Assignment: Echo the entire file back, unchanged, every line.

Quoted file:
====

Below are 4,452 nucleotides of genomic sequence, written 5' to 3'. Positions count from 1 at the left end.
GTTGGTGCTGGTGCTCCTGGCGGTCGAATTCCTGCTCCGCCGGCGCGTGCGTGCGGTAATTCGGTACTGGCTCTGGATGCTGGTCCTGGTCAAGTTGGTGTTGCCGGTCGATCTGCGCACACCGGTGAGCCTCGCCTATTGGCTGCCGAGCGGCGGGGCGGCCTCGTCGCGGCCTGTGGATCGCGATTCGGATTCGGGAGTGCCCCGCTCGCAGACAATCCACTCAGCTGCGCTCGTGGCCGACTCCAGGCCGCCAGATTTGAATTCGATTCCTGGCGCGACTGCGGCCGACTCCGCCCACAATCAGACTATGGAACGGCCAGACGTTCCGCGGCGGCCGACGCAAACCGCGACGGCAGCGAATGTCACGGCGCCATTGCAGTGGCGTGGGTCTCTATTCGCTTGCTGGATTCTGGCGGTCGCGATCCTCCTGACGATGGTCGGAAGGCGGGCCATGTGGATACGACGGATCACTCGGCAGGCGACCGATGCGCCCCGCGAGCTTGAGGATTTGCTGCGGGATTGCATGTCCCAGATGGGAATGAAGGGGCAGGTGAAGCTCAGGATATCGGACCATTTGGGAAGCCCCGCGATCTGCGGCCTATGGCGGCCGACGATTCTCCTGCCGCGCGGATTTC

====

Below are 4,452 nucleotides of genomic sequence, written 5' to 3'. Positions count from 1 at the left end.
GTTGGTGCTGGTGCTCCTGGCGGTCGAATTCCTGCTCCGCCGGCGCGTGCGTGCGGTAATTCGGTACTGGCTCTGGATGCTGGTCCTGGTCAAGTTGGTGTTGCCGGTCGATCTGCGCACACCGGTGAGCCTCGCCTATTGGCTGCCGAGCGGCGGGGCGGCCTCGTCGCGGCCTGTGGATCGCGATTCGGATTCGGGAGTGCCCCGCTCGCAGACAATCCACTCAGCTGCGCTCGTGGCCGACTCCAGGCCGCCAGATTTGAATTCGATTCCTGGCGCGACTGCGGCCGACTCCGCCCACAATCAGACTATGGAACGGCCAGACGTTCCGCGGCGGCCGACGCAAACCGCGACGGCAGCGAATGTCACGGCGCCATTGCAGTGGCGTGGGTCTCTATTCGCTTGCTGGATTCTGGCGGTCGCGATCCTCCTGACGATGGTCGGAAGGCGGGCCATGTGGATACGACGGATCACTCGGCAGGCGACCGATGCGCCCCGCGAGCTTGAGGATTTGCTGCGGGATTGCATGTCCCAGATGGGAATGAAGGGGCAGGTGAAGCTCAGGATATCGGACCATTTGGGAAGCCCCGCGATCTGCGGCCTATGGCGGCCGACGATTCTCCTGCCGCGCGGATTTC